Medical evidence is often not available for minor illness that may not warrant any medical intervention other than self-medication, so the situation becomes stuck.

This issue has been brought into focus following a High Court case in January 2019 (East Sussex County Council v Sussex Central Area Justices). The school had required each absence to be accompanied by medical evidence. However, the court recognised that it was not reasonable to expect the child to be taken to the doctors every time they were unwell.

A more effective way is to include reference to the facts in any initial letter. This might take the form of a leaflet and refer to lessons missed and learning lost and can link absence to attainment or progress rather than percentage attendance.

Where no improvement is noted after a period of monitoring, the parent should be asked to attend a medical action plan meeting to discuss what needs to happen to address the health issues (see the toolkit Form – Medical action plan).

This approach has been proven to be more effective with the parent and student, who then feel that they are believed and then accept that there is a problem that the school are seeking medical help to address. Many of these meetings result in parents and students agreeing that they could attend school more often.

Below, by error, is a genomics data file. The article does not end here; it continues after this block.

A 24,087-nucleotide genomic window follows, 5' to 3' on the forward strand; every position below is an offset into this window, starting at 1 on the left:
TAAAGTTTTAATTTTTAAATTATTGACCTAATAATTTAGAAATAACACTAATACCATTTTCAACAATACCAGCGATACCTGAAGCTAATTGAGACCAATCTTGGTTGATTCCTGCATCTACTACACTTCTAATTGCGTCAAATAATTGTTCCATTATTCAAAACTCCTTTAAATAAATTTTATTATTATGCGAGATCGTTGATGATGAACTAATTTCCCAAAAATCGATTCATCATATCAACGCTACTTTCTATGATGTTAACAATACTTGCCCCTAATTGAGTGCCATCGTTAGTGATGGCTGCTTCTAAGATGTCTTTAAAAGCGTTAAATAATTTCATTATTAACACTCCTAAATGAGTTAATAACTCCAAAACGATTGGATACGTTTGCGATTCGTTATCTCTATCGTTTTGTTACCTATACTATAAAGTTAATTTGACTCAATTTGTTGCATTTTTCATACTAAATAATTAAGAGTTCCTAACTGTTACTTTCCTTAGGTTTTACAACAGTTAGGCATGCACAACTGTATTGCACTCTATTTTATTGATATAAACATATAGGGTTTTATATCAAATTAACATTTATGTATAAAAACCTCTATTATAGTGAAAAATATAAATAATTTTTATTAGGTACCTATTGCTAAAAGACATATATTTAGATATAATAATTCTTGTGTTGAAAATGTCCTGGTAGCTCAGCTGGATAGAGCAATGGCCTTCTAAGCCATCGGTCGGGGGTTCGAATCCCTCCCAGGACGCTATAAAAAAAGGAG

Use the following items in the Toolkit to help you put the ideas in this article into practice:

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About Author

Victoria Franklin

Victoria Franklin is a qualified social worker with more than 25 years’ experience working in education settings. She is currently a senior education welfare consultant working across all phases of education. Victoria is the President of the National Association of Support Workers in Education (NASWE) and delivers national training on a wide range of attendance matters.